Jacqui is now free to roam the world
The world we live on seems to be getting smaller every day. Back in the day, ships could take us across the ocean in a matter of months. Then, planes could take us around the world in a matter of hours. Now, can instantly speak to anyone on the globe that has internet. Soon we’ll be able to be with them virtually with the assistance of 360 degree cameras and virtual reality headsets.
Travel is easier and cheaper than ever, but the development of technology that allows you to be in other parts of the world without leaving home will be a huge help to those who find themselves unable to go very far. One group that is greatly benefitting from technology like Google Maps Street View is people who suffer from agoraphobia.
Jacqui Kenny is a New Zealander living in London, but she finds it extremely difficult to travel great distances like that now. She explained in a Google blog, “For over 20 years I have lived with severe anxiety, and eight years ago I was diagnosed with agoraphobia. Agoraphobia is an anxiety disorder in which you fear and avoid places or situations where you might feel panicked, trapped, helpless or embarrassed.”
She didn’t always feel a crippling fear when leaving her home. Her phobia became a life-changing problem as her stress about other life events grew. “Almost two years ago, after closing down a decade-old business I had co-founded, I lost confidence in myself, and my agoraphobia worsened. I wasn’t ready to face the world, but I knew I needed a creative outlet to help keep the negative thoughts away,” she continued.
Jacqui was on the internet one day and realized that she could visit almost anywhere in the world through her laptop. She wasn’t joining international chat groups or exploring foreign websites, though. She was virtually walking around the Earth with an app that most people take for granted. She said:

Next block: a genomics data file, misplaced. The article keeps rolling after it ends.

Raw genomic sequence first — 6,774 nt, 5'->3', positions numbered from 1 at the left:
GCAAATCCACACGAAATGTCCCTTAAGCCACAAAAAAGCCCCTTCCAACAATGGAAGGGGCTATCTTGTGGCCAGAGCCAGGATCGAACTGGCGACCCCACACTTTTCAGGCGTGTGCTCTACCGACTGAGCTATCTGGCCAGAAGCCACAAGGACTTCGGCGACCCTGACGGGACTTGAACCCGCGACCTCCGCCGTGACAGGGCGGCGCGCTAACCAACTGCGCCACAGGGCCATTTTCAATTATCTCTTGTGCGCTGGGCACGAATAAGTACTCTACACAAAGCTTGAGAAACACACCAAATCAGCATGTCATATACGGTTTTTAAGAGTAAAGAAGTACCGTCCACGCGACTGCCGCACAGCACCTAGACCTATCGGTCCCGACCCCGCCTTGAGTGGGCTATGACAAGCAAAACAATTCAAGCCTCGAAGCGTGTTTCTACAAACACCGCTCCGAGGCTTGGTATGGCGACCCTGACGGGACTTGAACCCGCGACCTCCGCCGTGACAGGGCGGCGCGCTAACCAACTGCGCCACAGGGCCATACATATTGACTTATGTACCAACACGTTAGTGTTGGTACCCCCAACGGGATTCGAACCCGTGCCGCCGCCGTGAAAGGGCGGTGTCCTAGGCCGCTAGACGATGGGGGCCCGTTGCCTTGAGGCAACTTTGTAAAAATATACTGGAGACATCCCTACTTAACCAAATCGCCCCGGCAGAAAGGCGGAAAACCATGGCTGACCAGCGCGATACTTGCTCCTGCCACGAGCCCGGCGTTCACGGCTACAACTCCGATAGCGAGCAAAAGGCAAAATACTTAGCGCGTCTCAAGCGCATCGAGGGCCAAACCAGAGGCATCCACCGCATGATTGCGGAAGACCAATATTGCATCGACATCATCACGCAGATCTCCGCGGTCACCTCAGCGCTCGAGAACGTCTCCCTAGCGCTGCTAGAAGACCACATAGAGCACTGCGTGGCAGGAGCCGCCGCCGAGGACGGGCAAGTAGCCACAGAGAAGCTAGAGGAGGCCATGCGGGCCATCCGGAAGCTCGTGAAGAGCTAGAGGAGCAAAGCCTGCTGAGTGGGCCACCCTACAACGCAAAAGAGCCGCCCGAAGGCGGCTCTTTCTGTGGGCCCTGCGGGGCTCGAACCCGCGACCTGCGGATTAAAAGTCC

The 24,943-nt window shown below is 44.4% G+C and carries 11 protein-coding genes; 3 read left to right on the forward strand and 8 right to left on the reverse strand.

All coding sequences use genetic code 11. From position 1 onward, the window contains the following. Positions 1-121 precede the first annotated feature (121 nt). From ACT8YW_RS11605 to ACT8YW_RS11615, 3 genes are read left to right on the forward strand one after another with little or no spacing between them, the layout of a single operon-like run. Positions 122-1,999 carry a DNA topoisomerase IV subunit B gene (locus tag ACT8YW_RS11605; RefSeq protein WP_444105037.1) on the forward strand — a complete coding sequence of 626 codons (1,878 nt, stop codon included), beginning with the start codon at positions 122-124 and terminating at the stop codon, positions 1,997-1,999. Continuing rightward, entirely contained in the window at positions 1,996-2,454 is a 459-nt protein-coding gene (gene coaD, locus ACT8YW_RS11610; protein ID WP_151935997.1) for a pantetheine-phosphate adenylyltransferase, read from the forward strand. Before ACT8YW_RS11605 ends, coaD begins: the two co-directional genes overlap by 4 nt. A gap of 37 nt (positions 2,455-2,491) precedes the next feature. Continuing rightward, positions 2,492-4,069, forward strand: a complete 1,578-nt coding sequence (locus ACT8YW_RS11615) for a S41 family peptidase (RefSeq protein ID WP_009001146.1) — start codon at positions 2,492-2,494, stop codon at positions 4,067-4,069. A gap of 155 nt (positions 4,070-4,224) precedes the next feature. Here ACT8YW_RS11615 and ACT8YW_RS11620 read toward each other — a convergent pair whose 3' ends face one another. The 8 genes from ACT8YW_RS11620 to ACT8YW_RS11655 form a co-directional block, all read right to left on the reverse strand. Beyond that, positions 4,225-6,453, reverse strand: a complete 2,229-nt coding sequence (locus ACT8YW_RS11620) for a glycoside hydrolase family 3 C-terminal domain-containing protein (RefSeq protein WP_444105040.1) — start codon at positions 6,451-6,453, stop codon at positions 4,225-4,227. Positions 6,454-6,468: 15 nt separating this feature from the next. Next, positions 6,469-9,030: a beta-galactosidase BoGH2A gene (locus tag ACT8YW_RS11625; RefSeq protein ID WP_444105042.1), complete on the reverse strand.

“As I clicked through Google Maps, I left my London home and navigated the streets of faraway countries like Mongolia, Senegal, and Chile. I encountered remote towns and dusty landscapes, vibrant architectural gems, and anonymous people, all frozen in time. The more I traveled, the more I found scenes that appeared to be plucked from a strange and expansive parallel universe. What began as a hobby quickly became a pursuit of the hidden, magical realms of Street View.”
Jacqui was so enraptured by her explorations that she captured her most special moments by screen-shotting interesting places she saw in Kyrgyzstan, Canada, Chile, Mongolia, and many more. Her stunning photos show wild animals roaming, unique architecture, lonely roads, and other remote places that most will never see in person.
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Her screenshots are described as “beautiful and emotional,” and she puts them on Instagram for others to marvel at. She found that her pictures helped open up the world to other suffering from the debilitating phobia. It also helped her to conquer her fear. She got on a plane and took a trans-Atlantic flight.
“I was offered the opportunity to have a solo exhibition in New York, NY. The Agoraphobic Traveller exhibition showcases a series of my favorite images, as well as a series of 360 experiences that help explain my process. On opening night, hundreds of people turned up to show their support, many from my Instagram community. It was a night I’ll never forget.”
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